“Opulent Party Attended By Millionaires” Does Not = News

Feb 9th, 2009 // 7 Comments

Look, I know Idolator used to be owned by Gawker. But if we really were the Gawker of the music industry, you would have seen so much coverage of Clive Davis‘ Grammy party. You would hear where it was, who was playing, who was invited, who wasn’t invited, who sat next to who, and how you could crash it. You would have gotten gossip from inside, pictures of the food, and a big wrapup post. This would be justified because Clive’s party is the music biz equivalent of the Vanity Fair Oscar party. The VF party gets a lot of attention and coverage from a wide variety of media outlets, and that’s somewhat understandable from a practical if not a moral standpoint: our interest in Hollywood and the star system is always to some degree about power, and by watching what happens at the VF party, we can make conclusions about what’s going on behind the scenes, where people stand, who’s in and who’s out, and so forth and so on. So why wouldn’t we care about Clive Davis’ party, if we’re supposed to be covering the music biz? Well, because the biggest music-related item to come from the party was the news that Whitney Fucking Houston performed.

Now, I’m not saying Clive’s party isn’t a big deal for people in the industry, or that folks didn’t have a good time, or that ol’ Whit didn’t bring down the house. I’m just saying that at the Vanity Fair party, you could see the biggest, hottest, highest-paid stars, recognizable to people all over the world. At Clive’s party, you will find a bunch of old men trying to convince us that Whitney Houston is still relevant.

I know a middle-aged lady who decided she was going to become a singer. And so her husband, who had no small amount of money, paid for a band, paid for her to rent out a performance space, and paid to make it a lavish party. That didn’t make it good or important—it just made it well-attended. I’m not saying Clive’s party was exactly like that. I’m just saying that we in the media ignore hundreds of self-serving music industry parties and dinners every year. Some of them are for good causes; some of them are simply masturbatory. But none of them are things the wider public needs to hear about. Clive’s party is no particular exception.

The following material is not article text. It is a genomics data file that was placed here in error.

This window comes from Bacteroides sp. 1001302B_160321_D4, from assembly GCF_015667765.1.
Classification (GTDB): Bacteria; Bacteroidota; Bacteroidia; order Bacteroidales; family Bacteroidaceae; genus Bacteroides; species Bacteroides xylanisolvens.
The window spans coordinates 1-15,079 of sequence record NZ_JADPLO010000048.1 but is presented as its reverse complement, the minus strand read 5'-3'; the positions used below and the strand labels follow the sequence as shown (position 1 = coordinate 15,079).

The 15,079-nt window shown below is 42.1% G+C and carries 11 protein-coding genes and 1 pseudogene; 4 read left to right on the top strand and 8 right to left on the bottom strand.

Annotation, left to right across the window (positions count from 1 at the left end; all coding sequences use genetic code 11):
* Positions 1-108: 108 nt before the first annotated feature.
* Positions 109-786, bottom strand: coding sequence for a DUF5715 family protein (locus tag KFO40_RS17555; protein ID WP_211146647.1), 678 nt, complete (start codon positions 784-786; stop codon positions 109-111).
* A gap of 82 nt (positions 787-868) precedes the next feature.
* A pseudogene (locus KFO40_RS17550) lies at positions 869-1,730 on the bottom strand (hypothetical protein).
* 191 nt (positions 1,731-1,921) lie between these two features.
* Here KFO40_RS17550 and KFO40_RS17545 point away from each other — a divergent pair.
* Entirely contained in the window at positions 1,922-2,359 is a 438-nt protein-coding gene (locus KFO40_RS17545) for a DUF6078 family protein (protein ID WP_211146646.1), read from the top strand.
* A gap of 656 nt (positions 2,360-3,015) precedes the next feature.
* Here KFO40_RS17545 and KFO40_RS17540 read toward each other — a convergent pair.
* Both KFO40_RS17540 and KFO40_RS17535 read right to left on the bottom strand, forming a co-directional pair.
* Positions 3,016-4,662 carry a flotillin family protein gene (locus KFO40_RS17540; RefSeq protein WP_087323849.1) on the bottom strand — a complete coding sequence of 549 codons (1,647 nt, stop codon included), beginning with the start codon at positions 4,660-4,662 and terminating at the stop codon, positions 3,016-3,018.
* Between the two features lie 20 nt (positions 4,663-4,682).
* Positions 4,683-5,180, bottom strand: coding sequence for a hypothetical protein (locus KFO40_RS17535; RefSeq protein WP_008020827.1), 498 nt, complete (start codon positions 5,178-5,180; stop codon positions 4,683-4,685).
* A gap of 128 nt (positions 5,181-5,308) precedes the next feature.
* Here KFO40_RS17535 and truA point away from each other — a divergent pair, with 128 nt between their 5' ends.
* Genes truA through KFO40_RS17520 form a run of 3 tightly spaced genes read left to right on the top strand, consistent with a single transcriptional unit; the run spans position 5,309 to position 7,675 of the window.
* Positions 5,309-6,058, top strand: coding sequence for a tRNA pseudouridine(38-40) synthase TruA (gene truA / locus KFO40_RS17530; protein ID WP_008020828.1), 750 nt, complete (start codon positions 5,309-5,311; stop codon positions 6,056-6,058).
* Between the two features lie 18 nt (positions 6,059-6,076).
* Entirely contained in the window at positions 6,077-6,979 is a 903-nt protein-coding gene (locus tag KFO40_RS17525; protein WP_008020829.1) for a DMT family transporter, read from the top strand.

Whitney Houston makes triumphant comeback at party [AP]

  1. Anonymous

    Idolator is owned by the Universal Music Group right?

  2. Maura Johnston

    @owenmeany: no, it’s owned by a company that got investment money from umg (almost a year ago, as far as i know).

  3. Anonymous

    Why all the defensiveness? If you don’t want to cover the party, don’t cover the party. Sheesh.

    And Whitney is still relevant in many quarters. When she finally does release a new album I think her sales may surprise you.

  4. sean gramophone

    as someone who wrote one of these Whitney stories (and def not a particularly insightful one!), here’s the goods: other than Grammy previews, Sunday was a veeeeeeeeeeeery slow music news day.

  5. TheRunningboard7

    I hope it hasn’t caused too much strain on the staff, but I maintain that things got a lot better around here after Idolator departed from Gawker (though I still love me some Giz and Deadspin).

    I’m waiting for the Whitney/Animal Collective collab. The internet would explode.

  6. Weezy F Baby

    Instead of covering things like Clive Davis’ Grammy party, we instead are treated to long pieces about Lucas Jensen’s days in marching band and Matos’ IM conversations with his mother. Whoopdie Doo.

  7. Weezy F Baby

    And wait, instead of an actual story about a Grammy party, we instead get 400 words on why you aren’t covering a Grammy party? Does that “= News” now??

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